Several hundred people gathered at the Alberta legislature Saturday, protesting the controversial Bill 207, the so-called “conscience rights” bill.
“It’s a risky and slippery slope when you talk about providing people a right to discriminate,” said Sandra Azocar, executive director of Friends of Medicare.
The bill, which has now passed first reading, was introduced in the legislature by Peace River United Conservative Party MLA Dan Williams, and is aimed at reasserting the Charter-protected freedom of conscience and religion for health providers.
If passed, health care providers would be allowed to refuse service to any individual based on conscience, including religious beliefs, moral and ethical values and cultural traditions.
Many have concerns about the bill, including what it could do to reproductive services, like access to abortion and birth control pills, or that it could create new barriers for LGBTQ2 people accessing healthcare.
“We want to send them a clear message that this is a discriminatory bill, and it is an unnecessary bill, and it will cause a great deal of harm to a lot of Albertans,” Azocar said.
Azocar also added that she believes the current system already protects conscientious rights. The current provincial standards say that if a provider, like a doctor or pharmacist, is “prevented” by their religious or conscience beliefs from providing access to information or services, they must ensure the patient is offered an effective, timely referral.
The new bill doesn’t have any specifications about referrals.
“[Providers can say], I don’t agree with providing those services to whatever selective group of people, and I don’t have to,” Azocar said.
Some of Saturday’s demonstrators were also concerned about dying with dignity and assisted-suicide access.
“If Bill 207 passes, this encourages patient abandonment, this encourages bad behavior,” said Bradley Peter, the Edmonton chapter co-chair of Dying With Dignity Canada.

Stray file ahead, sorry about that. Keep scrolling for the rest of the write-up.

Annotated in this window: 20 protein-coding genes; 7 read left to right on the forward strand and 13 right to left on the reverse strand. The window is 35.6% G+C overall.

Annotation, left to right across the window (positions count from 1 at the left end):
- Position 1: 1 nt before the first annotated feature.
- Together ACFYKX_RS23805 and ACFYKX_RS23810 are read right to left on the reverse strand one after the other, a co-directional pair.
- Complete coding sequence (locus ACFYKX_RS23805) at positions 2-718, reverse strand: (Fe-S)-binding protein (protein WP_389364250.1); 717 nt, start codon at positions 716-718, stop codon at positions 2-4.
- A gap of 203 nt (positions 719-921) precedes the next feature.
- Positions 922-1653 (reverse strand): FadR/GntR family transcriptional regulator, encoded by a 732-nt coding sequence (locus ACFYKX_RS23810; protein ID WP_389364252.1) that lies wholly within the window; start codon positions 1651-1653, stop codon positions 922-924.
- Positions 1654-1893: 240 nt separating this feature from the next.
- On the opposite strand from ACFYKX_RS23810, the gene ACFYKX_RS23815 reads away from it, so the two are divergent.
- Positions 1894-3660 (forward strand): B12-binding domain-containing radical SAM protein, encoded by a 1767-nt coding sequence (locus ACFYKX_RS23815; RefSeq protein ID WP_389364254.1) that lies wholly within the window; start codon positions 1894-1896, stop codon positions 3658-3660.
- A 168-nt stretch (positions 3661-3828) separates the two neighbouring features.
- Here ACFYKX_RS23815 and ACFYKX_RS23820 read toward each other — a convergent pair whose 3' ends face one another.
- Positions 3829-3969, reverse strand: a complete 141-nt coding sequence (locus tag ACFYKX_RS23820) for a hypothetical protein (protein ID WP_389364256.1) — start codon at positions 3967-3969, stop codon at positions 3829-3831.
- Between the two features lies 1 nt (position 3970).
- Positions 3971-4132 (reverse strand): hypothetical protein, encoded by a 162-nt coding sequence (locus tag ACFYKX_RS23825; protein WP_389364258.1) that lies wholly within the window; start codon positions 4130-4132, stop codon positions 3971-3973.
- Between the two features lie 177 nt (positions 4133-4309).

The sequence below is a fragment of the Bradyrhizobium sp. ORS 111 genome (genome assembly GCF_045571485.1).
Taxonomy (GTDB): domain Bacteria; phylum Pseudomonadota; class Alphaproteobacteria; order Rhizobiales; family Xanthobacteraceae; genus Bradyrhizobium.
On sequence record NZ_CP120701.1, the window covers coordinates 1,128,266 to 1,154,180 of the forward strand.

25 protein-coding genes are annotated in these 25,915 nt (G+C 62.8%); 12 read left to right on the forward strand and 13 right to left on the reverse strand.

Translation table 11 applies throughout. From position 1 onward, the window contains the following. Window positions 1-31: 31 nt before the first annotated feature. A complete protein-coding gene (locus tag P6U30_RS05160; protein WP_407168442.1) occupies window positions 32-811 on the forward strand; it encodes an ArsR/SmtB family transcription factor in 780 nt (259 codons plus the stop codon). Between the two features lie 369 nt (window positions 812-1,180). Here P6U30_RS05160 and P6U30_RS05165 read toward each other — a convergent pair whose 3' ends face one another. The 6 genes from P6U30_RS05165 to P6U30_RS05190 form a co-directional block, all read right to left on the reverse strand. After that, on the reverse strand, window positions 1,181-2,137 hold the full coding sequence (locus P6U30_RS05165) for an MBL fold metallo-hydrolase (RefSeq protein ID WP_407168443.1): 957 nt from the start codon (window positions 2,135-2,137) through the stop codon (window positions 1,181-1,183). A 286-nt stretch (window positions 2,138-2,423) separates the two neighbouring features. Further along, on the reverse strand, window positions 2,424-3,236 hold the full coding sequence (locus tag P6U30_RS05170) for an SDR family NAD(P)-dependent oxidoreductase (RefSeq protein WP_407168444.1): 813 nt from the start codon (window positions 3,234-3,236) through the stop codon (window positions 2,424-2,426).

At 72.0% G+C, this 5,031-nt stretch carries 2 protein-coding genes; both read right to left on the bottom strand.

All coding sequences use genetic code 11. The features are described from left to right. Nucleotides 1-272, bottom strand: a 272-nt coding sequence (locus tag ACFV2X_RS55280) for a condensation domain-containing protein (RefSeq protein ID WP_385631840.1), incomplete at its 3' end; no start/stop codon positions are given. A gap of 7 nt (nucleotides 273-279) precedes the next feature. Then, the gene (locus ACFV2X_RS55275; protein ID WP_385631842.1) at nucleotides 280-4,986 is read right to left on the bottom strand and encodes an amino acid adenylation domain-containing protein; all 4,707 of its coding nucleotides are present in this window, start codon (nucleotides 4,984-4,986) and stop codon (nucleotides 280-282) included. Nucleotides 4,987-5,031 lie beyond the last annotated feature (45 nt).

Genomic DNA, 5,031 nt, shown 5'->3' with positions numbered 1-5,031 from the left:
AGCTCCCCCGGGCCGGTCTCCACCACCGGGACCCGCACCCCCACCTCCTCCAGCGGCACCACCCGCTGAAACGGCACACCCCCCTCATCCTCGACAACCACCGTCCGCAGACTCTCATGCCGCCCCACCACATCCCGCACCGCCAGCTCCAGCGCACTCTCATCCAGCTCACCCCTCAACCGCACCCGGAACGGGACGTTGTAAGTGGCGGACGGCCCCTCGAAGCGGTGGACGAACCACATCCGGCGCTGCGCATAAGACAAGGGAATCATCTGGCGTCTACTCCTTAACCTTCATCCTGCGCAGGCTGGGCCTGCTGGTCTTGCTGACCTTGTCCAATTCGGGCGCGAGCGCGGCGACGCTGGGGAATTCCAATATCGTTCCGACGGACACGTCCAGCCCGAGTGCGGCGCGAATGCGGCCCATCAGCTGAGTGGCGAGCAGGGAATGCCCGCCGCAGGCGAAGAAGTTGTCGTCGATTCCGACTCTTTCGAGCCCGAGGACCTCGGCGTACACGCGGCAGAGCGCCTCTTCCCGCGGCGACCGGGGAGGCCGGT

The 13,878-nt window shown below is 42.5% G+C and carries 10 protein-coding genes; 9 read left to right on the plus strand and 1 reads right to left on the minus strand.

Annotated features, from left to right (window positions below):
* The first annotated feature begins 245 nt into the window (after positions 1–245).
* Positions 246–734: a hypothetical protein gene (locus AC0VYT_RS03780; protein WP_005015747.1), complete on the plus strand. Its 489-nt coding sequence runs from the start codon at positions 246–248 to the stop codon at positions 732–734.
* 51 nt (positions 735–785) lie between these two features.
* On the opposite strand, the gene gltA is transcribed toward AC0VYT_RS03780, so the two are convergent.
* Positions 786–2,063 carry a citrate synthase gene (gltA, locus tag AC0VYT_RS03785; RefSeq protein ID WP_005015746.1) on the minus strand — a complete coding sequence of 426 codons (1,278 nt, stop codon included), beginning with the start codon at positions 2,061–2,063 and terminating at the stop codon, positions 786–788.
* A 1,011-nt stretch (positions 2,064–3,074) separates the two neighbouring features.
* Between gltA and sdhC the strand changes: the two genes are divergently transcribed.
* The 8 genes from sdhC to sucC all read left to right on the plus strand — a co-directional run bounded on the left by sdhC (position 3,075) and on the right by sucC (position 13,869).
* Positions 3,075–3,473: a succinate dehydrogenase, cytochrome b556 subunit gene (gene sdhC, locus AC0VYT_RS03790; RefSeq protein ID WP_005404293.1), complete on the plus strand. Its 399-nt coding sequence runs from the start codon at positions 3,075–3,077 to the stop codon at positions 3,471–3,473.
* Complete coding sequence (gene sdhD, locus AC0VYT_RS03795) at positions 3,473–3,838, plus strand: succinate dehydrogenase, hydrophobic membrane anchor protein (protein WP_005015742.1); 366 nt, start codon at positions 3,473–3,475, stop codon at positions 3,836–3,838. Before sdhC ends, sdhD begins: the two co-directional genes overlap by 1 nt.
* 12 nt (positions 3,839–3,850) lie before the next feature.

Peter said he is also concerned that Bill 207 would give institutions the right to refuse.
Last year, Covenant Health came under fire and put forward new guidelines, after a patient was forced to hold a medically-assisted-dying-assessment on a busy sidewalk outside of the hospital.
Since Covenant Health is a faith-based health organization, it does not offer medically-assisted dying services at its hospitals, but is legally bound to help arrange for patients to access them elsewhere.
But there are concerns Bill 207 could change that.
“We currently have practices in Covenant Health where patients are forced out of facilities to die, because Covenant Health has decided they don’t support assisted dying,” Peter said.
“This is the type of behavior that Bill 207 is encouraging.”
Williams said in a statement that the bill “in no way limits access to health care services in the province”.
“Health-care providers should never have to choose between their most deeply held beliefs and their job,” the MLA’s statement read.
Premier Jason Kenney said on Friday that members would be free to vote on the bill as they wish, but said that he himself has not read it.
2 UCP MLAS oppose bill
Justice Minister Doug Schweitzer tweeted Saturday that he will vote against the bill unless there are material changes.
His tweet echoed Airdrie-Cochrane MLA Pete Guthrie’s who was quoted as saying the bill is not necessary.
The bill is set to go before a standing committee on Monday.